Leo Mol was born in the Ukraine in 1915.  He studied in the Kunst Adademie, Berlin, Germany and the Academy of Art, the Hague, Netherlands, and then in 1948 he made his home in Canada.

A number of sculptures have been commissioned by various institutions:  The Canadian Government; the provincial governments of Alberta and Manitoba; the University of Manitoba; St. Clemens University in Rome, Italy; Leo Mol’s junior high school, Tacherting, Bavaria, Germany; and a technical high school in Eindhoven, Holland.  He has also designed and executed over 80 stained-glass windows.

As winner of international competitions, Mol has commissioned for a monument to Taras Shevchenko in Washington, D.C., which was unveiled in June, 1964 and a monument to the same poet in Buenos Aires, Argentina, which was unveiled in November 1971.

Among the many busts he has executed are those of John D. Diefenbaker, former Prime Minister of Canada; General Dwight E. Eisenhower, Pope Paul VI; Pope John XXIII, Pope John Paul II, also an over life-size portrait figure of the Pontiff in Altotting, Germany, Cardinals Slipyi and Tisserant; and Group of Seven painters A. Y. Jackson, Fred Varley, and A. J. Casson.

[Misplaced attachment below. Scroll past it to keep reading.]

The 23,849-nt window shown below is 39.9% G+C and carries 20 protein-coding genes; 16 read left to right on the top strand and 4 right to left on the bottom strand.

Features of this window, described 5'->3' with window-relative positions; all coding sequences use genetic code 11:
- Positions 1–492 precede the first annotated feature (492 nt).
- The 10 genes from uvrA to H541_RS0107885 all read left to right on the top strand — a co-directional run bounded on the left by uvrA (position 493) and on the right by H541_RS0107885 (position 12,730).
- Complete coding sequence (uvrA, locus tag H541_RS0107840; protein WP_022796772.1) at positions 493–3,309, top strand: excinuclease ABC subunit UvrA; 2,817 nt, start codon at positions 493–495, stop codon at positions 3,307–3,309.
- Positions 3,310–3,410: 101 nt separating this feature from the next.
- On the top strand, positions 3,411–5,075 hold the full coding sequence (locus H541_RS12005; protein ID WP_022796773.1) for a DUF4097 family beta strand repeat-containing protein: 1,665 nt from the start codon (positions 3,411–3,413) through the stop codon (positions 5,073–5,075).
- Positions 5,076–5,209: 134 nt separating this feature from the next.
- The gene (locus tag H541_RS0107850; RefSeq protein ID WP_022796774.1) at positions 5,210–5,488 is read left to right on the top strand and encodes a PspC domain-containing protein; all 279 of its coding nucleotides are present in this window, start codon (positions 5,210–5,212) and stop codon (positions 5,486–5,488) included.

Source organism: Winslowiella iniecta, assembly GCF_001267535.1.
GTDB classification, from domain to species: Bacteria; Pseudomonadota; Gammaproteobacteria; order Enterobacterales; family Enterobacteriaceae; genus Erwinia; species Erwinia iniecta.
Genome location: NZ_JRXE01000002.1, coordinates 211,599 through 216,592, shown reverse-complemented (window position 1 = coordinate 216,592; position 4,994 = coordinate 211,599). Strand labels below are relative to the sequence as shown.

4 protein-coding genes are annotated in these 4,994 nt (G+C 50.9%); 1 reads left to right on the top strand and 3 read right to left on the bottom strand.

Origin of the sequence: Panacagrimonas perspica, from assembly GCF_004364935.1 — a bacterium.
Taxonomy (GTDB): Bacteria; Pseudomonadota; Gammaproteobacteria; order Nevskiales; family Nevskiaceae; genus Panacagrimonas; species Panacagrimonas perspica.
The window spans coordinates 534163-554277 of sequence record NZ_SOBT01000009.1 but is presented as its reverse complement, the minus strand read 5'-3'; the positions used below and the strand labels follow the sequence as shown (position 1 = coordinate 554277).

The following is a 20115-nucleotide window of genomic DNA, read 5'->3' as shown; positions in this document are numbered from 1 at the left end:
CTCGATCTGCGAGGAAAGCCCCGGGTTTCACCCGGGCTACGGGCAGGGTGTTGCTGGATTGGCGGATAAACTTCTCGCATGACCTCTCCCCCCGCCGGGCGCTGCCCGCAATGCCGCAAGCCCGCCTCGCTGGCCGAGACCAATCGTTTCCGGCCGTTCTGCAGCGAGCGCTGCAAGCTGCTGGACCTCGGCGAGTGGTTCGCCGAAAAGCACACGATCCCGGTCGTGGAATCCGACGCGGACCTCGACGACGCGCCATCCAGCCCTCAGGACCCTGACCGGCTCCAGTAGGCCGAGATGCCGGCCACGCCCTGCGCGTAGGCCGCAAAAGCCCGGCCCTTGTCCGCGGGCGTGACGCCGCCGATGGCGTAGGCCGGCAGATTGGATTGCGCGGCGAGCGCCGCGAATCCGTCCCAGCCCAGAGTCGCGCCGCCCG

His work can be found in permanent collections in the Hamilton Art Gallery, the McMichael Canadian Collection in Kleinburg, Ontario; the Ontario Art Gallery; the Riveredge Foundation, Calgary; the Peter Whyte Gallery, Banff; and the Vatican and the collection of Modern Religious Art in the Vatican Museums.  Mol’s pieces can also be found in private collections throughout Canada, the United States, England, Germany, Italy and Holland.

In 1989, Leo Mol offered his personal collection of paintings, sculptures, drawings and ceramics to the City of Winnipeg on condition a sculpture garden be built to display his work. In 1992 the Leo Mol Sculpture Garden was opened in Assiniboine Park.

Mol has been a member of many artist organizations such as past-president of the Manitoba Society of Artists; member and past vice-president of the Sculptors’ Society of Canada.  He was also a member of the Royal Canadian Academy of Arts; a member of the Allied Artists of America; a member of the Munchener Kunstlergenossenschaft, West Germany; and a LL.D. at the Universities of Winnipeg, Alberta, Edmonton, and Manitoba.

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